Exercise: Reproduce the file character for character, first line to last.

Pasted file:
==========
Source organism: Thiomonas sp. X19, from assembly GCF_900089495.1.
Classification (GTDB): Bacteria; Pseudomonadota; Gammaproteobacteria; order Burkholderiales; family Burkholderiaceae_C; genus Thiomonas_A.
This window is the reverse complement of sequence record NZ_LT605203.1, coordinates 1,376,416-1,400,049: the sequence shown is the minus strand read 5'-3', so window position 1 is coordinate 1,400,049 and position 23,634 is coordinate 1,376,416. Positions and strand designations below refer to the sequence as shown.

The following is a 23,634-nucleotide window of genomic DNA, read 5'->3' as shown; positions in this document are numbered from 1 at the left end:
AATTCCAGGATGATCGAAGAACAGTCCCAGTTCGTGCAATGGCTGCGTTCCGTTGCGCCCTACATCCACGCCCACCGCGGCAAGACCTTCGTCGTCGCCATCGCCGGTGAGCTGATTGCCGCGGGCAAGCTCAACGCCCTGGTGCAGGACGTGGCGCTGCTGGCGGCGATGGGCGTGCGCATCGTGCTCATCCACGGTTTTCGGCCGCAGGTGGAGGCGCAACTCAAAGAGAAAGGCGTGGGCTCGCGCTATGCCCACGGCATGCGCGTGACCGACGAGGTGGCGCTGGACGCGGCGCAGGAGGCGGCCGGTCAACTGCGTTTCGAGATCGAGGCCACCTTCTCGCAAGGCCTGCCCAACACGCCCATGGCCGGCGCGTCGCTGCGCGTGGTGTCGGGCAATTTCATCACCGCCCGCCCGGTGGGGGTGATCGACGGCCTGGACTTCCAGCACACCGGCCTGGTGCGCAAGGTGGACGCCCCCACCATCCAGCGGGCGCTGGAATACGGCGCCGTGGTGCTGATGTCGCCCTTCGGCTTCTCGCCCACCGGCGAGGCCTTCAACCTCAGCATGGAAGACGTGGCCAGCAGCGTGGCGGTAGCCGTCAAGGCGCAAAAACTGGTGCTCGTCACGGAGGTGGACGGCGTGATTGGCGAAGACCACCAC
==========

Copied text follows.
Source organism: Thiomonas sp. X19, from assembly GCF_900089495.1.
Classification (GTDB): Bacteria; Pseudomonadota; Gammaproteobacteria; order Burkholderiales; family Burkholderiaceae_C; genus Thiomonas_A.
This window is the reverse complement of sequence record NZ_LT605203.1, coordinates 1,376,416-1,400,049: the sequence shown is the minus strand read 5'-3', so window position 1 is coordinate 1,400,049 and position 23,634 is coordinate 1,376,416. Positions and strand designations below refer to the sequence as shown.

The following is a 23,634-nucleotide window of genomic DNA, read 5'->3' as shown; positions in this document are numbered from 1 at the left end:
AATTCCAGGATGATCGAAGAACAGTCCCAGTTCGTGCAATGGCTGCGTTCCGTTGCGCCCTACATCCACGCCCACCGCGGCAAGACCTTCGTCGTCGCCATCGCCGGTGAGCTGATTGCCGCGGGCAAGCTCAACGCCCTGGTGCAGGACGTGGCGCTGCTGGCGGCGATGGGCGTGCGCATCGTGCTCATCCACGGTTTTCGGCCGCAGGTGGAGGCGCAACTCAAAGAGAAAGGCGTGGGCTCGCGCTATGCCCACGGCATGCGCGTGACCGACGAGGTGGCGCTGGACGCGGCGCAGGAGGCGGCCGGTCAACTGCGTTTCGAGATCGAGGCCACCTTCTCGCAAGGCCTGCCCAACACGCCCATGGCCGGCGCGTCGCTGCGCGTGGTGTCGGGCAATTTCATCACCGCCCGCCCGGTGGGGGTGATCGACGGCCTGGACTTCCAGCACACCGGCCTGGTGCGCAAGGTGGACGCCCCCACCATCCAGCGGGCGCTGGAATACGGCGCCGTGGTGCTGATGTCGCCCTTCGGCTTCTCGCCCACCGGCGAGGCCTTCAACCTCAGCATGGAAGACGTGGCCAGCAGCGTGGCGGTAGCCGTCAAGGCGCAAAAACTGGTGCTCGTCACGGAGGTGGACGGCGTGATTGGCGAAGACCACCAC